By Sheeva Azma
Says @SheevaAzma: I have been attuned to politics my whole life, looking for opportunities to make an impact.Tweet
My whole life, I’ve juggled my interests in science, writing, and policy. People often ask me how I got involved in politics as a scientist, since most people working in Congress have a political science degree, not a science one. The answer is that I have been attuned to politics my whole life, looking for opportunities to make an impact. Juggling my different interests hasn’t always been glamorous or even easy, but it has always been meaningful and super rewarding. These days, I am a freelance science writer and communications strategist developing key messages for political figures and campaigns (among my many other roles as a science communicator and writer).
I wrote this blog series to chronicle over 20+ years of my experiences in the political world and share how I got involved in science policy. I hope to show my fellow scientists that anyone can get involved in political organizing – and that there is a huge need for scientists to be involved in the US political process.
Growing up Democrat in a Red State
“Michael Dukakis!” I yelled from the back of a taxi cab. I was probably about six years old, and jazzed about the Democratic candidate for president, whom I found more relatable than his challenger, George H.W. Bush. The cab driver looked at me puzzlingly, then looked at my parents, as if to say, “What’s wrong with your kid?”
My parents were used to my random yelling about Dukakis by now. Everywhere I went, I tried to get people in conversation about Michael Dukakis. Sometimes, I would find other Oklahomans who supported him, and that would be really exciting. Sometimes, though, as with the case of the taxi driver, not so much. Dukakis ended up losing to George H.W. Bush in that 1988 election, but unbeknownst to me, that event was just the beginning of my political aspirations.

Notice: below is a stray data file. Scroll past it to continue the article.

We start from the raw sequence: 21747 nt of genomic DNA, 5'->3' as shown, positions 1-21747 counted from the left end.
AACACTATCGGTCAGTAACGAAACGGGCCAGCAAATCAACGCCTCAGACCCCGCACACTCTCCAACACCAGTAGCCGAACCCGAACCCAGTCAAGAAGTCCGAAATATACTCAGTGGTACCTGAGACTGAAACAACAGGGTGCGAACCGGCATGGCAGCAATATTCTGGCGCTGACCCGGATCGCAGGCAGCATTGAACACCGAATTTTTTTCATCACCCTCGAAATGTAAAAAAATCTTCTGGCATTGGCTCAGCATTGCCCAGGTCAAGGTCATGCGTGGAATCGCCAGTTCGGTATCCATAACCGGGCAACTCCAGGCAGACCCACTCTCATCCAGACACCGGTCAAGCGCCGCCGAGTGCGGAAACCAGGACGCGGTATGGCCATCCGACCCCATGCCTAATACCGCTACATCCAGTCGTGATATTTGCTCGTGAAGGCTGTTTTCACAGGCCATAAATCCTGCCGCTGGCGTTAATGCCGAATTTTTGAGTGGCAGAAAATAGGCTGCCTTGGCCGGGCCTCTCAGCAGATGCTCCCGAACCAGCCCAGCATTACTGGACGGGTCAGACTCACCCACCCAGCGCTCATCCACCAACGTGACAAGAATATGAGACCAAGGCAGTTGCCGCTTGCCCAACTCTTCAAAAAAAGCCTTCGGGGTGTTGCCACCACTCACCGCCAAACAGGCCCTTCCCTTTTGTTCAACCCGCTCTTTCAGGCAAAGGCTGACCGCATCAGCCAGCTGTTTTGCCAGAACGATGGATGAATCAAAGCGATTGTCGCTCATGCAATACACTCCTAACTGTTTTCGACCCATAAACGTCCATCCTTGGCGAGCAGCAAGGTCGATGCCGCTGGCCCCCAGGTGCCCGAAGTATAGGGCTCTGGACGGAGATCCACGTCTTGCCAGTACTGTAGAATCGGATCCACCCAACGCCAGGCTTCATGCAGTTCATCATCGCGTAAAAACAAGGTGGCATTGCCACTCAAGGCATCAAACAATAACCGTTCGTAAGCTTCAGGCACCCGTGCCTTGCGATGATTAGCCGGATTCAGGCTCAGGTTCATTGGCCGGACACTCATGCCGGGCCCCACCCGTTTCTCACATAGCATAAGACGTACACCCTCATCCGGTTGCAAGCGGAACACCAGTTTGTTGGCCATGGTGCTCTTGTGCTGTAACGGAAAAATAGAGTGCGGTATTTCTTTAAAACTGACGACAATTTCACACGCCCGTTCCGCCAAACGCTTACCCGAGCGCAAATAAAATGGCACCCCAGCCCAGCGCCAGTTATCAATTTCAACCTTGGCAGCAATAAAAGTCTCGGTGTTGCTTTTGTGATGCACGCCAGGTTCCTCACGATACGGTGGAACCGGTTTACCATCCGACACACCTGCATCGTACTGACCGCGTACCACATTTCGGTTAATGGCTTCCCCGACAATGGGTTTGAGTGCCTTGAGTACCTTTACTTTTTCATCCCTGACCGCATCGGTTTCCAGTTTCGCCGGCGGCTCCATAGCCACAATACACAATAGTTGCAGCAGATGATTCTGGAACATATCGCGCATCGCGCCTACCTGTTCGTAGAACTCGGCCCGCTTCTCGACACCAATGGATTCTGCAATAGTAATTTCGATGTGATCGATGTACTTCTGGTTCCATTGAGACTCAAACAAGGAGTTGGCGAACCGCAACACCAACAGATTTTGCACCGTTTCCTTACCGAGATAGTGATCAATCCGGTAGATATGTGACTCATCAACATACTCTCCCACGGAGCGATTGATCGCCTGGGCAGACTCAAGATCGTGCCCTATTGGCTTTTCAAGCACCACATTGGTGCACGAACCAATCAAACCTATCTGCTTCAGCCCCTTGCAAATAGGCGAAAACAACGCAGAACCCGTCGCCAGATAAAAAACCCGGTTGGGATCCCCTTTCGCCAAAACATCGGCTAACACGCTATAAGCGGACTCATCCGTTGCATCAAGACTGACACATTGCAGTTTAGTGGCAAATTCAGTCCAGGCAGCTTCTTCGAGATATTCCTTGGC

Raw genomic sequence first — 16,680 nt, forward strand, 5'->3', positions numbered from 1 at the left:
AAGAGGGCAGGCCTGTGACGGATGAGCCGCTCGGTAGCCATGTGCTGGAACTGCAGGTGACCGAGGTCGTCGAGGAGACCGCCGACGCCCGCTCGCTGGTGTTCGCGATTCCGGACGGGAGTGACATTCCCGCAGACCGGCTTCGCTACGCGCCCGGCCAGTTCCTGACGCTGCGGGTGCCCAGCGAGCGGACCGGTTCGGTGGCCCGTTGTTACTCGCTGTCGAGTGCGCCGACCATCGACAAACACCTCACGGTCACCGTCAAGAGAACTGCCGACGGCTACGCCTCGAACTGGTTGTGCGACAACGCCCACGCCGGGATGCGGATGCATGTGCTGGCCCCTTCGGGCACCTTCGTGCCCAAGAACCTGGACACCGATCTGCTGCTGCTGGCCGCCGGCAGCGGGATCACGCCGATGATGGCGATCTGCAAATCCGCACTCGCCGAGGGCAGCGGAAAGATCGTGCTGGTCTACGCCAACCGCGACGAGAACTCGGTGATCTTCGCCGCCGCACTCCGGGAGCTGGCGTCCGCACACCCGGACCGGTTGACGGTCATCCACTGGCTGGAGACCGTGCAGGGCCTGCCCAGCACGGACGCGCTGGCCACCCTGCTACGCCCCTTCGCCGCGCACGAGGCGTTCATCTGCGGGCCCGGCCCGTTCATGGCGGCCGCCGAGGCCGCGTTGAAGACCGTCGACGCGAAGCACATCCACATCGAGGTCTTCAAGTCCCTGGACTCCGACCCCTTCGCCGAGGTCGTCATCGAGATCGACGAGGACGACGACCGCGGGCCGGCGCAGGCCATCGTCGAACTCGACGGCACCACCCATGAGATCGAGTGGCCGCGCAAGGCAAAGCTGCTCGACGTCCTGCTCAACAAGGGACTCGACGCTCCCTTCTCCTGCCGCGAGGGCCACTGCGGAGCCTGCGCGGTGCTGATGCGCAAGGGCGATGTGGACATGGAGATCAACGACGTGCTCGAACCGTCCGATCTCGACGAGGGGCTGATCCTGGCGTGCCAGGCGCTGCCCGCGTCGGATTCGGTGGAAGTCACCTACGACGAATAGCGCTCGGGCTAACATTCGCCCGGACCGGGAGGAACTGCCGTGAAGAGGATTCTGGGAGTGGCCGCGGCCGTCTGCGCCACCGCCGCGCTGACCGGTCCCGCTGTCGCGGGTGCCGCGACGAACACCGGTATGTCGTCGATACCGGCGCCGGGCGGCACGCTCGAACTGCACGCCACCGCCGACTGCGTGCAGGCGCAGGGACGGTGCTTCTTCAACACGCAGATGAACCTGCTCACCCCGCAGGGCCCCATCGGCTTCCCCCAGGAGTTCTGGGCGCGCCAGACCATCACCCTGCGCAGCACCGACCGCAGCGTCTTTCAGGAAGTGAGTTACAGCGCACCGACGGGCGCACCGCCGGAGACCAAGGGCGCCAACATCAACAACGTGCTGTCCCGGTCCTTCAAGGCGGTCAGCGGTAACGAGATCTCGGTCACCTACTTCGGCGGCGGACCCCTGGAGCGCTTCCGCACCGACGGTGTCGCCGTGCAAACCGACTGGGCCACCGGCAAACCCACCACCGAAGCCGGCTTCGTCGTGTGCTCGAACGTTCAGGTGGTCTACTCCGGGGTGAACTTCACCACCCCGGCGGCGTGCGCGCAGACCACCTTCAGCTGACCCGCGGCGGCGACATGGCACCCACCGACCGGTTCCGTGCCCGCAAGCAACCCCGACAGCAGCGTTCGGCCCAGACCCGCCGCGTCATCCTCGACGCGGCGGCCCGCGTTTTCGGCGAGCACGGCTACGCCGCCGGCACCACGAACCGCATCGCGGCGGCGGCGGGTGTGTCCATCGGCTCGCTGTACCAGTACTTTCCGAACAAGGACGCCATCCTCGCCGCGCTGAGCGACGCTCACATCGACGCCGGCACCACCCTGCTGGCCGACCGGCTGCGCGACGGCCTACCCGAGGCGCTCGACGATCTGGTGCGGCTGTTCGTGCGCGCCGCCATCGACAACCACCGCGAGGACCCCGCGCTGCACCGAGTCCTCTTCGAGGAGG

As long as I can remember, I have been engaged with politics, trying to find other people with my same views (always exciting!), and trying to learn more about politics as a way to understand the world. This was in parallel to my interests in science, especially brain science, and my career goals (at the time) of becoming a brain surgeon. Given that I’m now a neuroscientist who spent 10 years studying the brain noninvasively using MRI, I say…”close enough.”
In 1992, I became hopeful again when a young, moderate Democrat named Bill Clinton won the presidential race. It was a tumultuous time and Clinton was president from the time I was in elementary school through middle and high school. I found Bill Clinton so personable and relatable as a communicator. “Bill Clinton camouflaged a fulgent brain behind folksy Arkansas aphorisms about hogs,” wrote the New York Times in 2008. Listening to Bill Clinton, I felt called to public service. Perhaps it was because I, too, was a red state Democrat.
Over the next few years, I would informally lobby my family and friends to vote for the candidates I liked best. In high school, I began formally working on political campaigns. One of my earliest political canvassing memories is going door-to-door for a Democrat candidate running against Jonathan Nichols for the Oklahoma State Senate in 2000. My friends and I knocked doors and made the case our candidate. We were determined to put more democrats in local government, but despite our best efforts, Nichols won. It would be the first of many disappointments I would face as a red state Democrat.
In high school, I also attended political debates sponsored by our local League of Women Voters. I would talk about politics with my high school teachers and watch C-SPAN with my family. I also helped start my high school’s chapter of Young Democrats, which was formally founded by my friend, who I can only describe as one of the most Democrat people I know. Some of our classmates, who were friends with us, also started Young Republicans that year.